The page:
Pompeo wasn’t originally a natural choice for Trump as CIA director. The famously thin-skinned president overlooked Pompeo’s early 2016 primary backing of Marco Rubio as well as comments where Pompeo warned that Trump would be an authoritarian president. Yet Vice President-elect Pence championed Pompeo to the president-elect, and when he and Trump met the week after the election, they hit it off immediately. As Trump has said, “I’ve always, right from the beginning, from day one, I’ve gotten along well with Mike Pompeo.”
When Pompeo called his adopted son Nicholas in November 2016 to tell him he had been picked to be the new CIA director, the then 26-year-old thought he was joking. After all, for years over dinner table conversations Pompeo had said that his dream job would be as deputy director of the CIA, the intelligence agency’s second in command. “Dad, you overshot,” Nicholas teased, when he heard his dad had gotten the top spy post instead.
Confirmed to head the spy agency just three days after the inauguration, Pompeo began in the Trump administration delivering the President’s Daily Brief, the highly classified Oval Office intelligence report. Until the mid-2000s that task had traditionally belonged to the CIA director, but starting in 2005 the responsibility was handed over to the newly created post of the Director of National Intelligence. Yet when former Indiana senator Dan Coats became DNI, Pompeo didn’t yield the PDB and continued accompanying Coats to the Oval Office—seeming to understand that in the daily circus of the West Wing, such face time with the president was the coin of the realm.
As CIA director, Pompeo was welcomed by a workforce that felt battered by the reorganization begun by his predecessor, John Brennan, and they celebrated his selection of career officer Gina Haspel as deputy director (although her eventual Senate confirmation was dogged by 9/11-era charges of overseeing torture). Inside the Langley, Virginia, headquarters, Pompeo helped reorient the agency from 15 years of prioritizing counterterrorism efforts back toward its roots of Great Power politics as the US confronted a newly aggressive Russia and a rising China. “He restored its central focus and mission on the collection of foreign intelligence,” Cotton says. “I think he’s reinvigorated the risk-taking culture at the CIA that has ebbed and flowed over time.”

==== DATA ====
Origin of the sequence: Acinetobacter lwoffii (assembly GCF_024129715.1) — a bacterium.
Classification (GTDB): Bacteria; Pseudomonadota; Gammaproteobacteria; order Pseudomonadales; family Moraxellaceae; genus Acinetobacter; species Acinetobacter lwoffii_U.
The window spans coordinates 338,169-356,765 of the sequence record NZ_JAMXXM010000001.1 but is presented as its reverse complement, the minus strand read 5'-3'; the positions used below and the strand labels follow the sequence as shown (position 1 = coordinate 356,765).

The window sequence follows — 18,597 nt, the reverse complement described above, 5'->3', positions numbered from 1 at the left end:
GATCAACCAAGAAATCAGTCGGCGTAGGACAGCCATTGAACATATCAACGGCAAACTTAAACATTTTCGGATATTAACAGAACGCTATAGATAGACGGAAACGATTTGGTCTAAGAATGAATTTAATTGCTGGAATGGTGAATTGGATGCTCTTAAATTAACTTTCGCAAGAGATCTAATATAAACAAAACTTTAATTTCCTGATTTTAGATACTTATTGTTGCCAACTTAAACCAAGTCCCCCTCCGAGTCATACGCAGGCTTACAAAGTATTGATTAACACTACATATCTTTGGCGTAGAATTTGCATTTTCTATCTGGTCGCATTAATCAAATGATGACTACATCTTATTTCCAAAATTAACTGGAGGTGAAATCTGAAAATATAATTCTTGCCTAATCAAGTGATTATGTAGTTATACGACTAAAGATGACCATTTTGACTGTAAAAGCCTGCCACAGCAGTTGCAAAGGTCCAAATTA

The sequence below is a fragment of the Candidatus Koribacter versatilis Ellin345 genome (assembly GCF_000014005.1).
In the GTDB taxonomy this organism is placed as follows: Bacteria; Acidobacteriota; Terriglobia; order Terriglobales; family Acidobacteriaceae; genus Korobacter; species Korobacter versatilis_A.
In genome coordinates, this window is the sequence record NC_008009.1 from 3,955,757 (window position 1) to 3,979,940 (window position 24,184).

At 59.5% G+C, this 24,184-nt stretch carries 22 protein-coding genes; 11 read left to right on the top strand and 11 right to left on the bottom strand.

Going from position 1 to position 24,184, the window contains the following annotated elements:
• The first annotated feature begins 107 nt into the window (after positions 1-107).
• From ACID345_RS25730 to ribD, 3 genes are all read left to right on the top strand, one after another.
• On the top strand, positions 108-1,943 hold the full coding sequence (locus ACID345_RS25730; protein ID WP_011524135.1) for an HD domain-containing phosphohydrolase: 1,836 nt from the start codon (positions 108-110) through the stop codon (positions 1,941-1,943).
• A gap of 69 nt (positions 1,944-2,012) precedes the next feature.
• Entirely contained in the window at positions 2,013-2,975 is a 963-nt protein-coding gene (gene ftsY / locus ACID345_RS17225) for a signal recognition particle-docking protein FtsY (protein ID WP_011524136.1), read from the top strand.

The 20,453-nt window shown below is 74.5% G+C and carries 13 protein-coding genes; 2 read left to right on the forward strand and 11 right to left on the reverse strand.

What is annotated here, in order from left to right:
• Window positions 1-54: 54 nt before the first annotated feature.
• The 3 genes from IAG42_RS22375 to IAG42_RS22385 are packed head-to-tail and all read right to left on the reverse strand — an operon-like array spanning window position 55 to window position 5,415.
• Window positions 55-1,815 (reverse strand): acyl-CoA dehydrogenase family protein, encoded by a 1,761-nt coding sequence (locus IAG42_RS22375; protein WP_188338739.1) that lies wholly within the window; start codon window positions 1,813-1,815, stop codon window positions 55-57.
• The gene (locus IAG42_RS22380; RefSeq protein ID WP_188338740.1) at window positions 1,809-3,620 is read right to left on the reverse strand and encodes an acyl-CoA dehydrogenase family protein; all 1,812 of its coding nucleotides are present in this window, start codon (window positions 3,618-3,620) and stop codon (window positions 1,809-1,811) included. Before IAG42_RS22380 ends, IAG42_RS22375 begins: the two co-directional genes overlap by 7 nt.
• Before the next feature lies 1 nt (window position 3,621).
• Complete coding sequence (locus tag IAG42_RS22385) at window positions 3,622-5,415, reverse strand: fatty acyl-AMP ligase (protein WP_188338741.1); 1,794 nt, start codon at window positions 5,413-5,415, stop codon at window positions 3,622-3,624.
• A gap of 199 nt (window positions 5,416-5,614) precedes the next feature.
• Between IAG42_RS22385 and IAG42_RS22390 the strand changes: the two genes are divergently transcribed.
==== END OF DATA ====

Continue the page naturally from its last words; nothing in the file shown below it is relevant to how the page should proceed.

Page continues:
Even as Pompeo and Trump developed a unique comfort level—the boisterous, barrel-chested Pompeo always ready, at a moment’s notice, to dash to the Oval Office for briefings—others inside the intelligence community were more wary. According to some intelligence officials, he developed a reputation for overpromising to the president, both in terms of operational capability and intelligence collection, and worried other senior administration officials by often appearing to step over the line of CIA’s traditional policy analysis role into advocating for specific policies. This was nowhere more evident than with Iran, where Pompeo pushed for Trump to cancel the nuclear deal, known formally as the Joint Comprehensive Plan of Action. He was criticized for relying on a handful of advisers, and his wife ruffled feathers inside Langley, reportedly spending significant amounts of time inside the CIA director’s suite and helping manage his schedule.
Pompeo, though, appeared to know exactly what he was doing. He carefully toed the president’s line on Russia’s attack on the 2016 election and its hack of the Clinton campaign’s email—accepting that Russia attacked the election, but deflecting by saying that it didn’t affect the election’s outcome—twisting the intelligence community’s actual conclusion that the attack didn’t result in Russians changing votes by hacking election machinery.
While the White House burned through senior officials elsewhere, Pompeo’s star rose throughout the first year of the administration. That Pompeo was Trump’s next choice as secretary of state wasn’t all that surprising; Pompeo, in some ways, had already assumed the role of the country’s leading diplomat while still at the CIA. It was his shuttle diplomacy with Pyongyang that led to the historic first summit between Trump and North Korea’s leader, Kim Jong-un.
In announcing the appointment of Pompeo to be the top diplomat in the spring of 2018, Trump praised his “tremendous energy, tremendous intellect. We’re always on the same wavelength.”
“It’s not lost on anybody who meets with him—he has a bold and courageous spirit and he’s a Christian conservative, in that order, and yet he’s got a smile on his face.”